Re: Certification/Degrees

Subject: Re: Certification/Degrees
From: "Wing, Michael J" <mjwing -at- INGR -dot- COM>
Date: Wed, 11 Dec 1996 16:50:23 -0600

>I used to be a strong advocate for certification of
>technical communicators. Degrees don't mean much to me.
>A person's ability to the required job is what counts.
>And I thought some kind of formalized qualifying system
>might be helpful.

>Now that I've reached a decade in the business, I've
>done a one-eighty on the certification issue. I have
>worked hard to build a good reputation, technical skills,
>and professional contacts. In other words, I've got mine.
>Certification now looks to me like a crutch or shortcut
>for people to avoid the kind of effort I've made.

>Funny how experience sheds a new perspective. ;-)

>Happy Holidays.

>-Mike
>--

I think Mr. Uhl has touched on an underlying issue. That is, a writer's
perspective on this issue may change as they gain experience. From what
we've discussed, the issue started as future requirements for entry into
the profession and has expanded to discuss certification and standards
for those entering or already in the profession. After reading and
participating in this discussion over the past few days, my perceptions
are currently:

-- The dividing lines are almost generational. Many experienced writers
seem to have fallen into the profession. Not many set out to be tech
writers. Plus, there weren't many TW/TC programs when they were in
college. Thus, people came from many divergent backgrounds. Today, it
seems that more and more people entering (or trying to enter) the field
set out to be tech writers, and thus entered TW/TC programs (which are
much more abundant). They may perceive the established writers as being
in the way, competition for new jobs, and wonder how anyone could have
made the bridge from studying whatever in college to being a Senior
Writer in a company. It's like to them, the established writers haven't
paid their dues. Many established writers worked their way into the
position. They had to perform many mundane duties and prove themselves
over and over. To them, a new TW/TC-degreed candidate is expecting to
start at the level they worked to attain. To the established writer,
the new TW/TC-degreed candidate has not paid their dues.

-- The people pushing the hardest for certification and TW/TC degrees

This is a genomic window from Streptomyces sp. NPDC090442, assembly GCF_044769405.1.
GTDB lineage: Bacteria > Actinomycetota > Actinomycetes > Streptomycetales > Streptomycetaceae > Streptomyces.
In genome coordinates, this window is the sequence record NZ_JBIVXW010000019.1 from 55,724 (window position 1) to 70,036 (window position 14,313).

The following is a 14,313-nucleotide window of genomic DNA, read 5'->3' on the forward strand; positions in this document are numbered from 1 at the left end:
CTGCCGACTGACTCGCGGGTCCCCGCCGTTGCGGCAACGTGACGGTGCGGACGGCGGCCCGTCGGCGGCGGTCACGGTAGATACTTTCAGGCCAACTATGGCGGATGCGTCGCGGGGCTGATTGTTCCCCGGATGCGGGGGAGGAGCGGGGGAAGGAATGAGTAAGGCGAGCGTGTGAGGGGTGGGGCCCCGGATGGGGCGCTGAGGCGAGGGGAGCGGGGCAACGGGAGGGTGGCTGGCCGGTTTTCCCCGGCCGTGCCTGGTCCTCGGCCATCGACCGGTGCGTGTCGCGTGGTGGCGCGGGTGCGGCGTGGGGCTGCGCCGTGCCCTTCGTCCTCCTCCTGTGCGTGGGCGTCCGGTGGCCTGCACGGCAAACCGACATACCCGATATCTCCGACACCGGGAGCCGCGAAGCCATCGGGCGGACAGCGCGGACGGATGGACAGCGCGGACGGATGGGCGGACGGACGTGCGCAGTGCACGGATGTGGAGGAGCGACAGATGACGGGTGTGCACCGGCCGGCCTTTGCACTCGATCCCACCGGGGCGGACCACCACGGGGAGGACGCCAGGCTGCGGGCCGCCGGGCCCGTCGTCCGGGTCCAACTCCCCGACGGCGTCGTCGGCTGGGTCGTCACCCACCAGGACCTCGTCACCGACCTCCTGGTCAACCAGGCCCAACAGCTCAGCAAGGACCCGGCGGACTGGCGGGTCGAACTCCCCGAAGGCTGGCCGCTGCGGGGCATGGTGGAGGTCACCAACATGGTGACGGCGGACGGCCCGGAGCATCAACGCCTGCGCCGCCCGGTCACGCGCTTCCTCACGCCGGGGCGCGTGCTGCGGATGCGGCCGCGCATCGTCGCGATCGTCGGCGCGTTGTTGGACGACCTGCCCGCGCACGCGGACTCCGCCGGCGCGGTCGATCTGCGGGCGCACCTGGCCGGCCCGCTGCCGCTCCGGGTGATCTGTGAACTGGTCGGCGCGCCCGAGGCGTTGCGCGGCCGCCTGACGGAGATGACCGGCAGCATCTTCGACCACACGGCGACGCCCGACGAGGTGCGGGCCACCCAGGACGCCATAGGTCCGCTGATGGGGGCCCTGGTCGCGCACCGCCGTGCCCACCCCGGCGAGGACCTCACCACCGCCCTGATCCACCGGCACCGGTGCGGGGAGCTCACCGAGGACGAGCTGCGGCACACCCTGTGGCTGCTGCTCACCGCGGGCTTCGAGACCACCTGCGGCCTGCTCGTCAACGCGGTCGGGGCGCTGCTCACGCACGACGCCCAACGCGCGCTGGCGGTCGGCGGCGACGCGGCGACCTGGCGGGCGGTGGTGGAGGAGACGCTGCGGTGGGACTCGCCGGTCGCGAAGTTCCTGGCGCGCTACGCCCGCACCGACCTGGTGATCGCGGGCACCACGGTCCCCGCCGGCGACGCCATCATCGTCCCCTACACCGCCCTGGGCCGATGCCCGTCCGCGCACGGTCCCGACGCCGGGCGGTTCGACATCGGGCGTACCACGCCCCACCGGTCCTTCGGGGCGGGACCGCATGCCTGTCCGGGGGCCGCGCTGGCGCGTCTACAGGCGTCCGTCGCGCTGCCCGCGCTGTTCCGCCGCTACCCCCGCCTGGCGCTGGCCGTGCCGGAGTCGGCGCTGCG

being the criteria for hire seem to be those with little experience, are
looking to get into the field, or already possess a TW/TC degree.

-- For those just entering or still green in the field, it must be
surprising that so many established Tech Writers come from so many
divergent fields. Maybe it's perceived that they cab leap frog over the
established writers by taking these divergent backgrounds out of the
equation . That is, push for a hiring/advancement standards that favor
TW/TC degrees regardless of experience and ability.

-- Recent TW/TC grads (or soon to graduate) must be frustrated by the
job listings. These listings want 3-10 years experience, familiarity
with tools, and often, background in non-TW disciplines (like the
ability to program). Here, the newly-TW/TC degreed person must compete
with experienced but not TW/TC-degreed candidates. If TW/TC was to
become the standard, the edge would automatically shift their way and
experience would take a back seat to they type of degree held by the
candidate.

Mike Wing
_____________________________________________
| Michael Wing
| Principal Technical Writer
| Infrastructure Technical Information Development
| http://www.ingr.com/iss/products/mapping/
| Intergraph Corporation
| Huntsville, Alabama
| (205) 730-7250
| mjwing -at- ingr -dot- com


>Michael Andrew Uhl, Lead Technical Writer (uhl -at- vislab -dot- epa -dot- gov)
>Lockheed Martin, Primary Support Contractor to US EPA
>Scientific Visualization Center
>National Environmental Supercomputing Center (NESC)
>U.S. EPA Environmental Research Center
>Research Triangle Park, North Carolina




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